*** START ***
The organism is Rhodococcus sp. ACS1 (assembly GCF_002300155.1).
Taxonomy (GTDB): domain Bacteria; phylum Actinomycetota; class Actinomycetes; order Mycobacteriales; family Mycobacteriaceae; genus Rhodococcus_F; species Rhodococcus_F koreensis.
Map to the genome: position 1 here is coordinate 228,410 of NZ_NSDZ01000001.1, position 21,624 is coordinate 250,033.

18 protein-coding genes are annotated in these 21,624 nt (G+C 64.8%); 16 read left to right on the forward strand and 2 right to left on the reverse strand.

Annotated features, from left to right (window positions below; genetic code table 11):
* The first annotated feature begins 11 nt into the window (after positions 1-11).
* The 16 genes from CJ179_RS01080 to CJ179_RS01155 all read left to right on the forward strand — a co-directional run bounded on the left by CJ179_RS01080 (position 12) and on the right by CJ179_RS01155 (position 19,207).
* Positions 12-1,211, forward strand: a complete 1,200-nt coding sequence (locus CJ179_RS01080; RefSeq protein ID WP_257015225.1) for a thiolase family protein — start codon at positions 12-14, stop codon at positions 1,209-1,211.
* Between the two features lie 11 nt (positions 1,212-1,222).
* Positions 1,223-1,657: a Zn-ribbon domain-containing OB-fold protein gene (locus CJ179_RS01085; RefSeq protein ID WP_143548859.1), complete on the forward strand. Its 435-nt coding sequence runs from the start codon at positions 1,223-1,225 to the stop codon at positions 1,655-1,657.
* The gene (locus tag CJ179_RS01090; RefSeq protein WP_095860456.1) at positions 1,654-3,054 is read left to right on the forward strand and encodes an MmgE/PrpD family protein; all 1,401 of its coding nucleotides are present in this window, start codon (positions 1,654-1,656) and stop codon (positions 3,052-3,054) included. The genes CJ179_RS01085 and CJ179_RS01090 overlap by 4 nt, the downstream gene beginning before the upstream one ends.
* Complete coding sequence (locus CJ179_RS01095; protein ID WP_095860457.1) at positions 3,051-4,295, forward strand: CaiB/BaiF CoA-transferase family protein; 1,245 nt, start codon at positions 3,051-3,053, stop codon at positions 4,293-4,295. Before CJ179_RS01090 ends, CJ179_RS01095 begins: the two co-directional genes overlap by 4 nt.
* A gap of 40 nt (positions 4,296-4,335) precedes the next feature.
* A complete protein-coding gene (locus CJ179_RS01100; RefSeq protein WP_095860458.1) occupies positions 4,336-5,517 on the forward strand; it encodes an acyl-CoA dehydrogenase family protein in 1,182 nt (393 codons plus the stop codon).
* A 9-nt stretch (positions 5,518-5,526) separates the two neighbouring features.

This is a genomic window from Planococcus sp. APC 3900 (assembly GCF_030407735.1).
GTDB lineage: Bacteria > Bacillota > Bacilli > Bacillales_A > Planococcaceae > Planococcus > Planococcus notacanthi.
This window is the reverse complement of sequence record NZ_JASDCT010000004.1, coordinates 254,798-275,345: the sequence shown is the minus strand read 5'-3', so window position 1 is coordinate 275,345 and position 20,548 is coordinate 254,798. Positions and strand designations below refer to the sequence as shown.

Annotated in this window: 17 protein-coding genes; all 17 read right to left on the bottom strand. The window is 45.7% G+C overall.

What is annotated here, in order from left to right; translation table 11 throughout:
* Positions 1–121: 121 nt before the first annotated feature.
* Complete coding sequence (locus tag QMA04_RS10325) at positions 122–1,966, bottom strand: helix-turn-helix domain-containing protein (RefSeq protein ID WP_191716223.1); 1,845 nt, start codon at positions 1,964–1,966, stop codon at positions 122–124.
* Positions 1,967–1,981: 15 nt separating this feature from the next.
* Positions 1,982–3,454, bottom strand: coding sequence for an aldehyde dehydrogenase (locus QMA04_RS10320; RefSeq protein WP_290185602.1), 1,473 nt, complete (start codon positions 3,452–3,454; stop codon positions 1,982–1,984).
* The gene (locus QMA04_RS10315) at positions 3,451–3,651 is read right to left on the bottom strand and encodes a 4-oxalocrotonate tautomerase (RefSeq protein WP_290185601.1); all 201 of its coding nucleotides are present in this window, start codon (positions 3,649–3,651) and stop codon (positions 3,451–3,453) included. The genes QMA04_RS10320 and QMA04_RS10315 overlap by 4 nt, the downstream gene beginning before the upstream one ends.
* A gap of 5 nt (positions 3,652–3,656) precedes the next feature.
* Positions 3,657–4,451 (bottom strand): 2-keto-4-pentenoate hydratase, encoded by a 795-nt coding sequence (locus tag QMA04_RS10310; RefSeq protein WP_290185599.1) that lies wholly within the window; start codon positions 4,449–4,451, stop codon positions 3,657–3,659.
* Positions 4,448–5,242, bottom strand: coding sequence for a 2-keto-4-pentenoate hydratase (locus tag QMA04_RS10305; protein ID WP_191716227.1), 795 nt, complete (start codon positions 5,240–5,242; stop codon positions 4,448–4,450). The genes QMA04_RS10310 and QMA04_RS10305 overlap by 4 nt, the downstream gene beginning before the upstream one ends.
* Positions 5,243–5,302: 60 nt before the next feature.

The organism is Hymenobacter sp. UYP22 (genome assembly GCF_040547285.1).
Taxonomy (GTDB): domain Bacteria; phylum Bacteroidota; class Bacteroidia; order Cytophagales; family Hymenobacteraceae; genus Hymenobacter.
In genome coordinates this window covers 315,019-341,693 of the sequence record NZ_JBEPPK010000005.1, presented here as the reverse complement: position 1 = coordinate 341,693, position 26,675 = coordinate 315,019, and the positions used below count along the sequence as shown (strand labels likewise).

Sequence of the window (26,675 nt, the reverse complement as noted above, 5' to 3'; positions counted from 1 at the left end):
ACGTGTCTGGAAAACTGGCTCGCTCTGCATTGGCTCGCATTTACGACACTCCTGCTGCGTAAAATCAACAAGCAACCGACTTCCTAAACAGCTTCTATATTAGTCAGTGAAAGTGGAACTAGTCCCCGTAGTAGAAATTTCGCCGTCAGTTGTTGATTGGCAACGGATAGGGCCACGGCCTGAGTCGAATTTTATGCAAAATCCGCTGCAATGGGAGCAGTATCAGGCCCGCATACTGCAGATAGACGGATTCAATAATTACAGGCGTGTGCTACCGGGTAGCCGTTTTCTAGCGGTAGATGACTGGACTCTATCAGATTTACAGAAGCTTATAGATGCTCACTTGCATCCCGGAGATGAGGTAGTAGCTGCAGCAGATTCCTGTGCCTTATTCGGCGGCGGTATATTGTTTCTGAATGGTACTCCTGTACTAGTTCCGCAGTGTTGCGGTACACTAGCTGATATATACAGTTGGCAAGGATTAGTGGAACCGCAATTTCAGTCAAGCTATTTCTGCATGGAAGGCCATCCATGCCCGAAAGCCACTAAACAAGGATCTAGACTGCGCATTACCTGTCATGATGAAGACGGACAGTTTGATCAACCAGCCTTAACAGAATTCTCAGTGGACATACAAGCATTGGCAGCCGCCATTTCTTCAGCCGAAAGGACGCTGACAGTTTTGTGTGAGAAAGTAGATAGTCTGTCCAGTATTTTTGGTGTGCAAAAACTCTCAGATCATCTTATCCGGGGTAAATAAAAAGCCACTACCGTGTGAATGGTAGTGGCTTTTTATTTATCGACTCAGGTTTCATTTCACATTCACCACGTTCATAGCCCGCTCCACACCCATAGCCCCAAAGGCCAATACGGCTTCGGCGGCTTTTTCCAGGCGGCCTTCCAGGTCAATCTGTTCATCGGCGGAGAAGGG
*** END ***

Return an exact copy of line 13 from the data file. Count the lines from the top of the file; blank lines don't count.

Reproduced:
* A gap of 40 nt (positions 4,296-4,335) precedes the next feature.